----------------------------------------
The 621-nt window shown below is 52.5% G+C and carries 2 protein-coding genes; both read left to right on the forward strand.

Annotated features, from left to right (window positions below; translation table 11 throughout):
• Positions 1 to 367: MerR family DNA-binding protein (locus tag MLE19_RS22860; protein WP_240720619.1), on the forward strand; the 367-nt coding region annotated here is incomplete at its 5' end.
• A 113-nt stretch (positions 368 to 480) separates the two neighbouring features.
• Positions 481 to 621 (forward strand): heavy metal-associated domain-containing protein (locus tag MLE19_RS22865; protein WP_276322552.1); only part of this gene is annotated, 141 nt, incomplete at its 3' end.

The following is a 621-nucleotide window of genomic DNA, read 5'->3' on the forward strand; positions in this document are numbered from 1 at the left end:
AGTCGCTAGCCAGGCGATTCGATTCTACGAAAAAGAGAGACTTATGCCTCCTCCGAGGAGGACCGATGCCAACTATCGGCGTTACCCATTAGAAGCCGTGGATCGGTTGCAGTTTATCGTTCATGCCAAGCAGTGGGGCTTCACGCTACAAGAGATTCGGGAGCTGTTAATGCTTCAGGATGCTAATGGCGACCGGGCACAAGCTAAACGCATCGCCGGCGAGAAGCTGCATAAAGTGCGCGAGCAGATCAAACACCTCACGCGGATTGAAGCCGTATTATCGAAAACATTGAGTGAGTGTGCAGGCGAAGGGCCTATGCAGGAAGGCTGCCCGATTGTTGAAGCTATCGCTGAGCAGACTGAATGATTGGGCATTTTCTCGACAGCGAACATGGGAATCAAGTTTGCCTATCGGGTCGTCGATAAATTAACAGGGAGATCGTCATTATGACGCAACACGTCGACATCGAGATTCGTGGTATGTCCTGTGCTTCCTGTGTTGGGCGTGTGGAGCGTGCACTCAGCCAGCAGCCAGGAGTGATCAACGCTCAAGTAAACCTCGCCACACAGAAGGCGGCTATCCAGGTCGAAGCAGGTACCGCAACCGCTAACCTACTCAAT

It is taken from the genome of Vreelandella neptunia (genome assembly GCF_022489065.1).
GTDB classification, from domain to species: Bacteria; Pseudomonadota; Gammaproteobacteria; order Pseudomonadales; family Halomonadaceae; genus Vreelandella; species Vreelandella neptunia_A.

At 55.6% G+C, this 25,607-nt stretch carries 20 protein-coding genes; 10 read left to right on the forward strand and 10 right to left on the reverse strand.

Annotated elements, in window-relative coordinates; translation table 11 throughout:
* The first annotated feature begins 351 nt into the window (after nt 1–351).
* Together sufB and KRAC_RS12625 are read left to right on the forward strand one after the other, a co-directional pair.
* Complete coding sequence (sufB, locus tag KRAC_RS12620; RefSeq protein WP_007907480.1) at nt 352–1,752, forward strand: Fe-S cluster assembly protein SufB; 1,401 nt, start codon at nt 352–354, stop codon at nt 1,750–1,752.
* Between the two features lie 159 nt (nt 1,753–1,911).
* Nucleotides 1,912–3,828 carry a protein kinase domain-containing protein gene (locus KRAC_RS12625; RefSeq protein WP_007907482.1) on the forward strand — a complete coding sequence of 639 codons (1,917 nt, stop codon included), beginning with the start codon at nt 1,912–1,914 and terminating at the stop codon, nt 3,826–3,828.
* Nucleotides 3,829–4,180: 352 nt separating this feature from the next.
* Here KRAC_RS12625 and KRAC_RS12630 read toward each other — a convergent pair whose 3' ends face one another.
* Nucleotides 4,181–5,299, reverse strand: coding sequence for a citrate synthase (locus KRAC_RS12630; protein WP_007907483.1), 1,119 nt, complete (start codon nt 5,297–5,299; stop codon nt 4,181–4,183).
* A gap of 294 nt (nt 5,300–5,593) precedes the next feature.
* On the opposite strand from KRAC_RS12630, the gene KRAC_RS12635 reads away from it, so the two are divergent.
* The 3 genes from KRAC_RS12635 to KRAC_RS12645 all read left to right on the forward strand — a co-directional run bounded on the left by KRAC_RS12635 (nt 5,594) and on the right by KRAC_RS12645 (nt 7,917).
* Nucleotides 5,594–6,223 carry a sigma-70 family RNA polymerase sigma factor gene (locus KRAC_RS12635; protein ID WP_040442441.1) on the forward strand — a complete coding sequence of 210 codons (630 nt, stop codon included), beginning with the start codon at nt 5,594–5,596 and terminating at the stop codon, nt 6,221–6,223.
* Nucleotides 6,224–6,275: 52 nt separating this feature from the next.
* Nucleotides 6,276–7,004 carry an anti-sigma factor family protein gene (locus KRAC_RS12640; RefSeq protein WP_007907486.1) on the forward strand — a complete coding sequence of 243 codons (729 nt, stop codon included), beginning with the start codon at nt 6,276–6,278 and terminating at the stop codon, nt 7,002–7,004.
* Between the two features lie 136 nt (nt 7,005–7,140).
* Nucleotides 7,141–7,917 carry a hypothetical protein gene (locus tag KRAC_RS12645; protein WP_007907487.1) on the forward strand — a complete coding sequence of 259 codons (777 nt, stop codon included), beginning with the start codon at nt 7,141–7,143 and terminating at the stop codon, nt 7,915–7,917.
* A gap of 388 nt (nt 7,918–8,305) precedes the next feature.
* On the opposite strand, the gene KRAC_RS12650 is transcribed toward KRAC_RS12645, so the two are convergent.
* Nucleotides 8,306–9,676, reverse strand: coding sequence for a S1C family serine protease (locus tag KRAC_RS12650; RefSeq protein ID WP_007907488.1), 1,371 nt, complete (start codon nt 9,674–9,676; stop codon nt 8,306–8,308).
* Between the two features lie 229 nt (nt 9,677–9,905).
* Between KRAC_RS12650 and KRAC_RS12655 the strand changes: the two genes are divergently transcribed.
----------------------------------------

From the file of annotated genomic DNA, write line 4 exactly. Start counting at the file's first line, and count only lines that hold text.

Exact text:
• A 113-nt stretch (positions 368 to 480) separates the two neighbouring features.